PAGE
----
107—137 The story of Taj al-Muluk Kharan and Princess Dunya • 112—128 The story of ‘Aziz and ‘Aziza
The tale of Taj al-Majuk and his friend Aziz is embedded within the saga of King ‘Umar ibn al-Nu’man. It is a long story in itself but one so different in both scope and tone from its ‘parent’ story I thought I would comment on it separately in this, an additional post for the week.
Let’s get the marriage of Taj al-Majuk’s parents out of the way first, because that is a story entirely without redemption. The king hears of a beautiful princess in a distant kingdom, and despatches his vizier to propose marriage. The girl’s father agrees immediately, so the king gets the girl. Women as chattels with a side order of yawn. Or perhaps the literary equivalent of Hello magazine: easy loving, easy living and entirely fake.
Things get better when Taj al-Majuk grows up and sets out on adventures of his own, and particularly when he meets Aziz, whose story is both intellectually compelling and utterly bonkers.
The tale of Aziz and his cousin Aziza is one that explores ideas of signs, signals and meaning. Walking through the souq, young Aziz spots a beautiful woman sitting at a window. She performs a set of elaborate hand gestures but says nothing. Bemused, Aziz mentions this to his cousin Aziza (who is in love with him) and asks him to translate. This she does, telling him that the mysterious signs are a special kind of courtship—the woman is making advances. In the days that follow, Aziza continues to offer her interpretation as the signs left by the mystery woman become more elaborate.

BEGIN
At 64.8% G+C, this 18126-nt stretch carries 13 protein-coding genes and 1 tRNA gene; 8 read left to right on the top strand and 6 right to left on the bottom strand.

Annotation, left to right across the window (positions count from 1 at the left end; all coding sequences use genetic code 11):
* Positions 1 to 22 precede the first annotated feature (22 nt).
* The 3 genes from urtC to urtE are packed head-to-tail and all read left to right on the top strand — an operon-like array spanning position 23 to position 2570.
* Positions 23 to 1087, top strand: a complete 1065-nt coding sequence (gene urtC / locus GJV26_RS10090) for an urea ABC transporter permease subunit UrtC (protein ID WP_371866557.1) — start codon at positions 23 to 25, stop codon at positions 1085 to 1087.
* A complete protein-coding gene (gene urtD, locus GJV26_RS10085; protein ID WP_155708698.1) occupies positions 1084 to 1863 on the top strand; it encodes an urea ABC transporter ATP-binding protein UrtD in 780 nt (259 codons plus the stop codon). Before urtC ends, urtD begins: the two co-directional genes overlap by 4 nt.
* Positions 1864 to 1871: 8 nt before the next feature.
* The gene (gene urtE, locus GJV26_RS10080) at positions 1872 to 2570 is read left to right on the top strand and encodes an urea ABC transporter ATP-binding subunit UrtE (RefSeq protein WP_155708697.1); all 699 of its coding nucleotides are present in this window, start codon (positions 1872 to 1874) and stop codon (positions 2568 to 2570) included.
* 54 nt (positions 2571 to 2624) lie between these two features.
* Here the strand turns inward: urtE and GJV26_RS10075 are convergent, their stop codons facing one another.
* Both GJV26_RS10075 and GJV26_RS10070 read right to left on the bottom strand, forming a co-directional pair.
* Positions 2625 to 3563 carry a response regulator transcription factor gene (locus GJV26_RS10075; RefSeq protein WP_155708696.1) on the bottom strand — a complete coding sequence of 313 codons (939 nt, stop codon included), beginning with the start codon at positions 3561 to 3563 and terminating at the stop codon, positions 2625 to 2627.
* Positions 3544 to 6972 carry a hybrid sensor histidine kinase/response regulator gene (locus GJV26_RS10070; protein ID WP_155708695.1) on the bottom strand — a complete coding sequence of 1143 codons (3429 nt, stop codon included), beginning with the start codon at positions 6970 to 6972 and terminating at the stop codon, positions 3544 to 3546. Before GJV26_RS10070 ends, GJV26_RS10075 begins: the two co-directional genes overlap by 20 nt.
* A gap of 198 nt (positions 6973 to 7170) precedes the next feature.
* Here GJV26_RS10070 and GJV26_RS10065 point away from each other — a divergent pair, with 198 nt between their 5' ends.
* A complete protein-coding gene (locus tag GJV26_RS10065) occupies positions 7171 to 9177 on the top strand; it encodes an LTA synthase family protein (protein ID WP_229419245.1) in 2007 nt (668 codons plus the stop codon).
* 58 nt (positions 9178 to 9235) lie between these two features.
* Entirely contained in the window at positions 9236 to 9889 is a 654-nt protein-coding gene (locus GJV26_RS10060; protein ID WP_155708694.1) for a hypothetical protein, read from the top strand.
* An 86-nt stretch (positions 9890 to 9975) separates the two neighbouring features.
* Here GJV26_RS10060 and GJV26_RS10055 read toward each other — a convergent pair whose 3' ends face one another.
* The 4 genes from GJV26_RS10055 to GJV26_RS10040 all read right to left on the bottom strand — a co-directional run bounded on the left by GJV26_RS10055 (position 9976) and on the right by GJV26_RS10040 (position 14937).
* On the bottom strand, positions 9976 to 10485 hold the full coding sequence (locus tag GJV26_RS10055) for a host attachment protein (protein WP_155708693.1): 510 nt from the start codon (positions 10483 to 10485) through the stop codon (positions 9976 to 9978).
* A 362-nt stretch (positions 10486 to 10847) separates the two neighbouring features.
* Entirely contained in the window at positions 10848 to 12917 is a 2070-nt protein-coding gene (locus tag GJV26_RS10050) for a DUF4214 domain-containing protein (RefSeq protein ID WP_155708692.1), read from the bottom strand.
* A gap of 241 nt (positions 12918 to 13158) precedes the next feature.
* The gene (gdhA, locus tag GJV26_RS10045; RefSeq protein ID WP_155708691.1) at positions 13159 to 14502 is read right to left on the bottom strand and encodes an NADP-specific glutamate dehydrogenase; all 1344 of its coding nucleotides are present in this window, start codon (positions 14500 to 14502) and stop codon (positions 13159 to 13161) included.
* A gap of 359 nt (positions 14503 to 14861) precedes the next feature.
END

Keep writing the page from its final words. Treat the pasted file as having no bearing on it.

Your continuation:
For a while, it is uncertain whether Aziza actually knows the secret code, or whether she is just making stuff up because she thinks it will make Aziz happy.
These passages prompt thoughts about how much of our lives depend on a shared knowledge of signs and gestures, and how quickly things can go awry when we misinterpret something (I once wrote a short story about one such meeting, where eye contact does not mean what the narrator assumes). This is the stuff of mystery and suspense novels: a clue could mean one thing, but it could equally mean another, and there is no way to know which interpretation is correct without more information. This is not just a problem for chance encounters at a window or on a train. Entire belief systems and conspiracy theories can be constructed around the (mis)interpretation of single pieces of information, and numerologists can use an assumption for what the code might be to extract divine wisdom from ancient texts.
I do not deny I was hoping that Aziz’s silent courtship would turn out to be a folly; that he had misinterpreted all the signs and his paramour, when she finally spoke, would have clarified that the entire interaction was a Tale Told By An Idiot. But The Arabian Nights has not, so far, played those kinds of tricks on its characters and it turns out Aziza does know the secret code.
Bizarrely, it also turns out that the mystery woman is a serial killer, who makes love to men before killing them. Aziz’s life is only spared because he is able to blurt out a safe word that Aziza teaches him to say, right before she dies of suspected heart-break.
Having been told by the mystery woman (we later come to know her as the ‘Daughter of Delilah the Wily’) that she had planned to kill him, one would have expected Aziz to put as much distance between them as possible. Not so! Seduced by her charms (and, it seems, the fact that she ‘puts out’ for him) he stays in contact with her, assuming he has her protection. He is right in that assumption… right up until the moment when he encounters another psychopath, living right across the street.
Poor Aziz! He is walloped over the head by an old woman, forced to marry her daughter, and then imprisoned in their house for an entire year, where he can only eat and perform conjugal services. And on the anniversary of his incarceration, he escapes back to the Daughter of Delilah the Wily, who pins him down and castrates him.